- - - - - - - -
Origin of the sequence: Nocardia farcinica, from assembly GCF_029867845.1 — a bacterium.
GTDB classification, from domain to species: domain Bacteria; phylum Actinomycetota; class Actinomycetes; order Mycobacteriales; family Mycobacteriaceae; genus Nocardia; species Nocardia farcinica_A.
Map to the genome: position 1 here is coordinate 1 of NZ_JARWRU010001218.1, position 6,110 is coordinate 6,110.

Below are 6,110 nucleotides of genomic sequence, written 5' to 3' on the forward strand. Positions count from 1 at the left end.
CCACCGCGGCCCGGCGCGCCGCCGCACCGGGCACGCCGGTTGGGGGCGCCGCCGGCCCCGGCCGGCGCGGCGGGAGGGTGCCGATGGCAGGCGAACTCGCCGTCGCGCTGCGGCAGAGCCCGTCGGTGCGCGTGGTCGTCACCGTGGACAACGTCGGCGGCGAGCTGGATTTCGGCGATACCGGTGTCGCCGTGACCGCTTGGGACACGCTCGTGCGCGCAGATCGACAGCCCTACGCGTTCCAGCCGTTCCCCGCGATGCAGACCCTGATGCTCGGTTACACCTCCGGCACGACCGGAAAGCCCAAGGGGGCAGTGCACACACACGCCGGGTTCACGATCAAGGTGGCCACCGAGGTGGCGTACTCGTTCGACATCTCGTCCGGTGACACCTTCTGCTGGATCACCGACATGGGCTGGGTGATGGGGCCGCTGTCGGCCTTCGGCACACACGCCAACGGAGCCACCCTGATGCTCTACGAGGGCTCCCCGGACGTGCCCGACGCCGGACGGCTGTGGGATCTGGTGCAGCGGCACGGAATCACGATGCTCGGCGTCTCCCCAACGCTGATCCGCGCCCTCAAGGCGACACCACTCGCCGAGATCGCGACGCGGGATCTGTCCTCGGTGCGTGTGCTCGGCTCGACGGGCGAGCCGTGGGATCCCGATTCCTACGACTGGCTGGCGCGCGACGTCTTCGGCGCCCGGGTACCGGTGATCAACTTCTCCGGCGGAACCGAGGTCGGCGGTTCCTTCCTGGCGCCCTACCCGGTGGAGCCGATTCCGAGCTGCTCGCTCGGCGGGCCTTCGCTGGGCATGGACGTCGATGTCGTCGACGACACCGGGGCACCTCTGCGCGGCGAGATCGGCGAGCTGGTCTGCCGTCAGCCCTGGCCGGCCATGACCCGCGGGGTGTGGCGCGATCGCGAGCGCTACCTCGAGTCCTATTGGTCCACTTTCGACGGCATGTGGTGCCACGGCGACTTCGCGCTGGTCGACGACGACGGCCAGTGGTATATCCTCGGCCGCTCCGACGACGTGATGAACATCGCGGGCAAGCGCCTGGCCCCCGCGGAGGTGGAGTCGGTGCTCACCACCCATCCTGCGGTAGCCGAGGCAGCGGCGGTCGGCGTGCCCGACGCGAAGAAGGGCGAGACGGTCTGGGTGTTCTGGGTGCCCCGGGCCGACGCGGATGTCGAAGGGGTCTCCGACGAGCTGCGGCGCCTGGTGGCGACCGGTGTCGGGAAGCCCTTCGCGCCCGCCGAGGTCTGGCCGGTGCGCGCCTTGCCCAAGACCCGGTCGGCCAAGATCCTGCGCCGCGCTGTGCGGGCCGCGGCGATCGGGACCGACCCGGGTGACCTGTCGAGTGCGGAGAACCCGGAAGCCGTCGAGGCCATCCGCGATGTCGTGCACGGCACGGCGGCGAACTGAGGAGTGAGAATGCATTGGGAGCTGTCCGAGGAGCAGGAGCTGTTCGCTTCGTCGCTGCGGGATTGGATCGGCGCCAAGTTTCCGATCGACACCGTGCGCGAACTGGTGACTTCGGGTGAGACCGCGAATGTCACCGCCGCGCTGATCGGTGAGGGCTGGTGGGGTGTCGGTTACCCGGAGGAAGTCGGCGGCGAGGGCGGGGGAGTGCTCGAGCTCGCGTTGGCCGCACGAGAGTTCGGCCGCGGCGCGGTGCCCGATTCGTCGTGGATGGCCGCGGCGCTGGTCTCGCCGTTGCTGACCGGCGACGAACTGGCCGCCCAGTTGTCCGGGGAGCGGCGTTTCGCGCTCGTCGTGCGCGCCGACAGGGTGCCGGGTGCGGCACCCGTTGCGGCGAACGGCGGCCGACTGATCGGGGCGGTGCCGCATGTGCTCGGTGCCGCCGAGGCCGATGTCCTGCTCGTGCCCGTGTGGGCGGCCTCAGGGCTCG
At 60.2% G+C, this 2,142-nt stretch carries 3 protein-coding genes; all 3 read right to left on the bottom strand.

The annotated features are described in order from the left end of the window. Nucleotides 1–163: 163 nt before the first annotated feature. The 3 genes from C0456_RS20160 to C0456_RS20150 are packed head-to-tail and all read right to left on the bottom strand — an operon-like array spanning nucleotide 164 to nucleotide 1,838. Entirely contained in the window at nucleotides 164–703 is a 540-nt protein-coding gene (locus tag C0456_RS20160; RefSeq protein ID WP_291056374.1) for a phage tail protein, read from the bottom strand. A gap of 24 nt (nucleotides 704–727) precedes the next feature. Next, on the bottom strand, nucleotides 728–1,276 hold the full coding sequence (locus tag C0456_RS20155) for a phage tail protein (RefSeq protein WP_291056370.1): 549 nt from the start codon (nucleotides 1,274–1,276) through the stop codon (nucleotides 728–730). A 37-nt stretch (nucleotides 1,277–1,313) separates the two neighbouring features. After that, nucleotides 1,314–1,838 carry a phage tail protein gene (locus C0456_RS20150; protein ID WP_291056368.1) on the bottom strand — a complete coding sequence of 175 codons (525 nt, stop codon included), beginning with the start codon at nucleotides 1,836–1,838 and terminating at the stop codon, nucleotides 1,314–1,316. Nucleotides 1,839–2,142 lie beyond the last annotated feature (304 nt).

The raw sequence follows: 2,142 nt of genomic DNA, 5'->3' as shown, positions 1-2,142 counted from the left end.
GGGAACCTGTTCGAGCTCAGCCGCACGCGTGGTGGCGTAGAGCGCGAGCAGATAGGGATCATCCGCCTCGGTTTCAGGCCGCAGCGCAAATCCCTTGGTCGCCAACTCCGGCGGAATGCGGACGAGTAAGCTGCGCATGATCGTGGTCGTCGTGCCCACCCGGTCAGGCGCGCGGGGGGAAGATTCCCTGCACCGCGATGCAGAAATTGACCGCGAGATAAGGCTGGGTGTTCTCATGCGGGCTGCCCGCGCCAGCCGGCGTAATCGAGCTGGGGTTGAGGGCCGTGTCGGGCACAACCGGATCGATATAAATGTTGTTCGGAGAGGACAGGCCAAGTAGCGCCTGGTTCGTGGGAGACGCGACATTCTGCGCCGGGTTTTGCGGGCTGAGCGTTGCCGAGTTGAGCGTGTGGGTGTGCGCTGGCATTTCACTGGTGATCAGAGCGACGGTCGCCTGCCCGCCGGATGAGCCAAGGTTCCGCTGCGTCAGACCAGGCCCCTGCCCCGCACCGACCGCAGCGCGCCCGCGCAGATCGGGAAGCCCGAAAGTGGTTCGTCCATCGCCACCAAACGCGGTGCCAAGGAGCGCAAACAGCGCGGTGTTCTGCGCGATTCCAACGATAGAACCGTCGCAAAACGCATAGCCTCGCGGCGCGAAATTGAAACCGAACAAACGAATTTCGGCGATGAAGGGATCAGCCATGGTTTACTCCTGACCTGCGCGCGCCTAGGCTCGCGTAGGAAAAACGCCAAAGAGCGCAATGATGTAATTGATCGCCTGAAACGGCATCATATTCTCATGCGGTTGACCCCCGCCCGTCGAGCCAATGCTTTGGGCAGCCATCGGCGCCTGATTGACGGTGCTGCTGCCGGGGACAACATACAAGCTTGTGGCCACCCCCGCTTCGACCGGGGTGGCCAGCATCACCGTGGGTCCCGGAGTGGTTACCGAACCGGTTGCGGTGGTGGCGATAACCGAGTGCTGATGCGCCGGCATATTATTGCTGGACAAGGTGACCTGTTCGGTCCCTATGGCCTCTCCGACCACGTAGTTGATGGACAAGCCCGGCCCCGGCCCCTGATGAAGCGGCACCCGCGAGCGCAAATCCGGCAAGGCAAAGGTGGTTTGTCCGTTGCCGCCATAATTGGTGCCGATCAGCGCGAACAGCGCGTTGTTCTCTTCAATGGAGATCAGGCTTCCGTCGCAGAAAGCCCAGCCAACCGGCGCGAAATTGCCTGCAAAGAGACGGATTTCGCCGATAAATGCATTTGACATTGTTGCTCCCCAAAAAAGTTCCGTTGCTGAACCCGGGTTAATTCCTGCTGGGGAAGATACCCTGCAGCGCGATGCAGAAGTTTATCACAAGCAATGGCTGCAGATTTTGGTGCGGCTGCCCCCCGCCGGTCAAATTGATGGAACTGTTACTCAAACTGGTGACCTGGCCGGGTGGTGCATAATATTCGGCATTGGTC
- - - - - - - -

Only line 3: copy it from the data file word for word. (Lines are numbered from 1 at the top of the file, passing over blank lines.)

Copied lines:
Map to the genome: position 1 here is coordinate 1 of NZ_JARWRU010001218.1, position 6,110 is coordinate 6,110.